As we reported in November 2018, Morocco is now open to imports of U.S. beef. Monty Brown, USMEF representative in Africa, completed his initial visit to Morocco in mid-December. With assistance from the USDA Foreign Agricultural Service (FAS) staff in Morocco, Brown met with several prospective buyers and distributors who expressed strong interest in U.S. beef.
“We had meetings in Casablanca and Rabat with seven different companies, and the initial reaction from the majority of the buyers is that they are very interested in U.S. beef,” Brown reported. “The outlook for U.S. beef and beef variety meat in Morocco is exciting. They are open to all products and there’s a willingness to do business there. We saw a strong level of genuine commercial interest.”
Duty-free quotas included in the U.S.-Morocco Free Trade Agreement (FTA) provide U.S. beef with a significant advantage over its competitors, as Morocco’s applied, out-of-quota duty rates on imports from non-FTA suppliers are 150 to 200 percent. Most of the beef currently available in the market is produced domestically and is usually derived from young bulls that are slaughtered at 20 to 22 months of age.
This year up to 6,660 metric tons (mt) of USDA Prime and Choice beef cuts may enter Morocco at zero duty under the high-quality beef quota. Export requirements outlined in the USDA Food Safety and Inspection Service (FSIS) Export Library stipulate that “high-quality beef can only be imported into Morocco by, or sold to, four and five-star hotels (including luxury hotels) and classified restaurants.” All beef products – either in-quota or otherwise – must be halal-certified.
“The Prime cuts will definitely appeal to Morocco’s high-end hotel and restaurant sector,” Brown said. “We probably will be able to do a lot more volume with Choice cuts because of the price differential they will offer. We know that Choice beef offers a superb eating experience and we expect strong interest once it is introduced to more consumers in Morocco.”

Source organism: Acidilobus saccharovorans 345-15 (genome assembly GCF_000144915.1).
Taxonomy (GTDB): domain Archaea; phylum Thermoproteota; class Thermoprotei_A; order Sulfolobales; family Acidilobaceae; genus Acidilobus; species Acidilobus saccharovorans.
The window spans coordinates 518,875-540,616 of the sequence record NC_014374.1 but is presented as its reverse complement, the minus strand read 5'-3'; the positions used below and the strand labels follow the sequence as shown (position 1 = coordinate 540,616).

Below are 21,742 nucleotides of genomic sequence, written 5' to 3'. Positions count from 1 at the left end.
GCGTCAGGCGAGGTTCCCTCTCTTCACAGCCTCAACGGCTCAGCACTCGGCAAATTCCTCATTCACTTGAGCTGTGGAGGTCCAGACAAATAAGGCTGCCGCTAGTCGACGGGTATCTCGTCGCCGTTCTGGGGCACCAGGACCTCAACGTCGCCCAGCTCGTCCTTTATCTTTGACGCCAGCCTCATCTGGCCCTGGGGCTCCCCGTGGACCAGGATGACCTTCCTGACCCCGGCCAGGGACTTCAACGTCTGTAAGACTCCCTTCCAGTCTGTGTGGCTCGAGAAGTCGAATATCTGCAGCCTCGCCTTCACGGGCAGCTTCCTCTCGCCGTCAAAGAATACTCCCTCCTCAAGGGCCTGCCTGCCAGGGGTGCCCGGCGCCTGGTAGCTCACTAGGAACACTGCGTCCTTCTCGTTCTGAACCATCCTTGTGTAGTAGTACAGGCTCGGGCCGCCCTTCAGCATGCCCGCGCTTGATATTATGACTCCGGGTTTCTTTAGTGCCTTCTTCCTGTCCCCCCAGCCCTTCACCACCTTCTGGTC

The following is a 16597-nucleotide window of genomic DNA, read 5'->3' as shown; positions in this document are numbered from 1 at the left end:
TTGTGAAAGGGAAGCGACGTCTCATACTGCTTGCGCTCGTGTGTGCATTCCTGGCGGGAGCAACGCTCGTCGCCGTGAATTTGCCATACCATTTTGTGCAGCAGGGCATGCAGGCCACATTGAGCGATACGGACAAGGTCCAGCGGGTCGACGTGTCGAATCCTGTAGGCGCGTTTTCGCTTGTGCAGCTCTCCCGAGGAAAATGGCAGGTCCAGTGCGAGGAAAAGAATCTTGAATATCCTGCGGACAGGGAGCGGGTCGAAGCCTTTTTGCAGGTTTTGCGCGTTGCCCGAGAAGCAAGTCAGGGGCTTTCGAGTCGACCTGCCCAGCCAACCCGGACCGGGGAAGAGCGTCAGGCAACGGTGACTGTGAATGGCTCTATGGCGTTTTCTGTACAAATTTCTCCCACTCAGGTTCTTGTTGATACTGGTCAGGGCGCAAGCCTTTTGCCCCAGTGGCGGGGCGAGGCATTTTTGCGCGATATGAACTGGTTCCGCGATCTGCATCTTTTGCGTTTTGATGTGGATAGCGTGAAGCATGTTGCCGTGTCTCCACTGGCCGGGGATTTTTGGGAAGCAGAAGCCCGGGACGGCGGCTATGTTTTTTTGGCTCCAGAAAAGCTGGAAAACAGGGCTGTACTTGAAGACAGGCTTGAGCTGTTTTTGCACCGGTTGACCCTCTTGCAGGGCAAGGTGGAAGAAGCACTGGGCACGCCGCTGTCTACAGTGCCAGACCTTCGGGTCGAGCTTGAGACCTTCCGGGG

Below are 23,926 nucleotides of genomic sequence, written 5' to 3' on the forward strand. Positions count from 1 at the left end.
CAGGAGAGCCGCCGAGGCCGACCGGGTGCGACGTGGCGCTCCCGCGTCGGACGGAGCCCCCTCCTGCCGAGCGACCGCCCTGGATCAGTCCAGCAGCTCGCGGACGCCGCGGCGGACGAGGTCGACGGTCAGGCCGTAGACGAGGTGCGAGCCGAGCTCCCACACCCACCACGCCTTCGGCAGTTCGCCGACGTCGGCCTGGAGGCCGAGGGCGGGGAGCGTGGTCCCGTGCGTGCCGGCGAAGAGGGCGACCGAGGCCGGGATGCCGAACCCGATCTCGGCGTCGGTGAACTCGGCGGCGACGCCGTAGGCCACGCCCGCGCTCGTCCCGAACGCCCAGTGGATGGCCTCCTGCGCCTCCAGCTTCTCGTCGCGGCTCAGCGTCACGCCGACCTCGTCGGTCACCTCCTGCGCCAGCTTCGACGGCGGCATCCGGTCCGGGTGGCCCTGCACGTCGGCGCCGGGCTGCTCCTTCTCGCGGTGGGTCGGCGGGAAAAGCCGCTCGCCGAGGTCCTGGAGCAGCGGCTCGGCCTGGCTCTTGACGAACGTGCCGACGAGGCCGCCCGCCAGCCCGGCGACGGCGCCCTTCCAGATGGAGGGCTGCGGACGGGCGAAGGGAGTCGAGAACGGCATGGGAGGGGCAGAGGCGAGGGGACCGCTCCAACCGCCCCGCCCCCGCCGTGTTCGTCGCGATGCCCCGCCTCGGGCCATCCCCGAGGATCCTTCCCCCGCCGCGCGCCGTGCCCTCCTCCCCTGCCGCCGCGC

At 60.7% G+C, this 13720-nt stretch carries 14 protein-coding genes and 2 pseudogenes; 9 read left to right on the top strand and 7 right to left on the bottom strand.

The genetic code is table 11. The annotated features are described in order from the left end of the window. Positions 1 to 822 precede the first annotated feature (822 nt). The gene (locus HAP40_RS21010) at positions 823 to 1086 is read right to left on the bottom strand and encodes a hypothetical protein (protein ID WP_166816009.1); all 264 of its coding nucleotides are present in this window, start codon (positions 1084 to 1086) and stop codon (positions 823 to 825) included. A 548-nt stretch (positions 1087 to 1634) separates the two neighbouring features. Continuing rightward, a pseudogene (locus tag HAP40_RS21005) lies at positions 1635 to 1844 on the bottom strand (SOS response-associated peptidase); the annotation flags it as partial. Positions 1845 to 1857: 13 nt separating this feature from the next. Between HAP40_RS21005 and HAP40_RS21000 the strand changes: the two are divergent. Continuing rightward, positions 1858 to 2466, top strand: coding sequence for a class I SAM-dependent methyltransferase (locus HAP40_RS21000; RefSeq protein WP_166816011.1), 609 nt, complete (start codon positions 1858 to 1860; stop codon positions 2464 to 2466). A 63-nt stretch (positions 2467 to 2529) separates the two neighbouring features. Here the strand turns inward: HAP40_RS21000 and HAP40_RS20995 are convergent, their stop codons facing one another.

The high-quality beef quota includes a short shelf-life requirement for chilled beef – 12 days from the date of slaughter – so the products most likely to be imported under the quota are frozen, portion-control steaks. However, USMEF is working with FAS to resolve the shelf-life issue in order to make chilled U.S. beef a more viable option for Moroccan buyers.
The FTA also includes a quota for other U.S. beef cuts and beef variety meat, with 2,390 mt available in 2019. Variety meat items that could gain traction in the Moroccan market include tongues, tripe and kidneys, but Brown expects buyer interest to be strongest for U.S. livers. There is also a separate duty-free quota for ground beef patties.
“One of the restaurant suppliers we met with on this visit is very interested in U.S. ground beef patties,” Brown said. “The company is certain it can develop the market for burger sales now that they have access to a higher-quality product.”
Brown explained that under the FTA, all duties on U.S. beef will be phased to zero by 2023. But in the meantime, the duty-free quotas provide ample capacity for getting U.S. beef established in the market. Brown anticipates that Morocco will quickly become one of the top African destinations for U.S. beef.
“U.S. beef’s presence in Africa is growing, especially in markets such as South Africa, Angola and Gabon,” he said. “But so far those markets lean rather heavily toward variety meat, especially beef livers. I feel Morocco offers strong potential for a more diverse range of products, and I like to think that in 12 months’ time people will be surprised by the amount of beef business U.S. exporters are doing in Morocco.”